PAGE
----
Teens & Talk: The Lure of Instant Messaging
In This Article:
DO set some ground rules (or at least talk about) instant messaging and homework. Some experts advise parents to ban IM-ing until after assignments are completed. Others argue that in today's world, multi-tasking is a norm. Be clear about whether your teen can indeed chat with four friends at the same time she's writing a term paper on Mayan civilization.
DO make it a house rule: Teens can only send and receive instant messages from people they know.
DO talk with teens about the nature of real friendship. As Professor Turkle puts it, "The best friendships are when you really know a lot about the other person, have done a lot of things together, and can share your feelings openly." The online experience can be one way to deepen a friendship, but it shouldn't be the only form a friendship takes.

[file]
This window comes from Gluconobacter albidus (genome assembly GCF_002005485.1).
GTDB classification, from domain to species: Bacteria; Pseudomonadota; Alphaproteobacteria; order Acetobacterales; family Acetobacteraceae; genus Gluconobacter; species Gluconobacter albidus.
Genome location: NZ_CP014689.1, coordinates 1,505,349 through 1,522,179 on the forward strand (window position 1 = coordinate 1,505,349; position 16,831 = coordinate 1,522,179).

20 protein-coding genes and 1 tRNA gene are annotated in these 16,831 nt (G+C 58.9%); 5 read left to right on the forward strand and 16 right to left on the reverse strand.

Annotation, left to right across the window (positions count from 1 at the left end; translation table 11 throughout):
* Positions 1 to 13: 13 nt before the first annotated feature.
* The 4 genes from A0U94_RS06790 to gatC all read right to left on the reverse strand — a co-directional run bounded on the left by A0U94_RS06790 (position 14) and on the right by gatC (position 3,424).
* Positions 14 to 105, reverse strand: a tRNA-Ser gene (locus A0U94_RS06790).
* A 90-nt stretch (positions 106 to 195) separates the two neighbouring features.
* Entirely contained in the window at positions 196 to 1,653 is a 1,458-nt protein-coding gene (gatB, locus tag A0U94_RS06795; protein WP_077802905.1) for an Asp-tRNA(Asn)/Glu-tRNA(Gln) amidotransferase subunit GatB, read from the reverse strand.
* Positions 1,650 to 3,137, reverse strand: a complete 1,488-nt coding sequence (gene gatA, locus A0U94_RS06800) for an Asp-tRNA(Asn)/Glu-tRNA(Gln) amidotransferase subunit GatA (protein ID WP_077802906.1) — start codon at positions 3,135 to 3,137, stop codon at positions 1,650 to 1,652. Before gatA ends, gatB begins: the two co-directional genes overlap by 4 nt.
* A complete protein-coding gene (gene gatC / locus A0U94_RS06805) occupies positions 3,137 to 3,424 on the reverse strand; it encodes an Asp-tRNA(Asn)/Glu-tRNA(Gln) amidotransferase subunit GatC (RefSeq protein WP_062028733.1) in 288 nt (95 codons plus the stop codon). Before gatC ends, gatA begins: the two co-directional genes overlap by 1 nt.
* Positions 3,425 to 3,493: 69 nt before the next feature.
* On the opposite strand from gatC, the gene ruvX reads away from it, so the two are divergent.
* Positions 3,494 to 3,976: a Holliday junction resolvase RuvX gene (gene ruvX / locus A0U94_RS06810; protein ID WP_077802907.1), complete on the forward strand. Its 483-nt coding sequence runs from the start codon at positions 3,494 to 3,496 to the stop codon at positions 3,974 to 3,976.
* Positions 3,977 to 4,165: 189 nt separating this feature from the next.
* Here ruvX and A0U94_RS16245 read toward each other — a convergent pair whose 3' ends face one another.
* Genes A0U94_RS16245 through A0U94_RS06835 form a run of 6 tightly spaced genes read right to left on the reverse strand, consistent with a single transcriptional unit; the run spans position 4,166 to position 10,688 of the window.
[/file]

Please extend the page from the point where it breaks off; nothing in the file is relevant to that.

DON'T feel intimidated by technology. For perhaps the first time in history, many children know more than their parents do about an important aspect of life. But parents who are awed by their kids' online proficiency are less likely to exercise proper oversight.
DON'T ignore warning signs. If your son or daughter is socially withdrawn, has trouble making friends, or seems to prefer online chat to face-to-face relationships, it may make sense to impose restrictions on computer time, or even to seek professional help.
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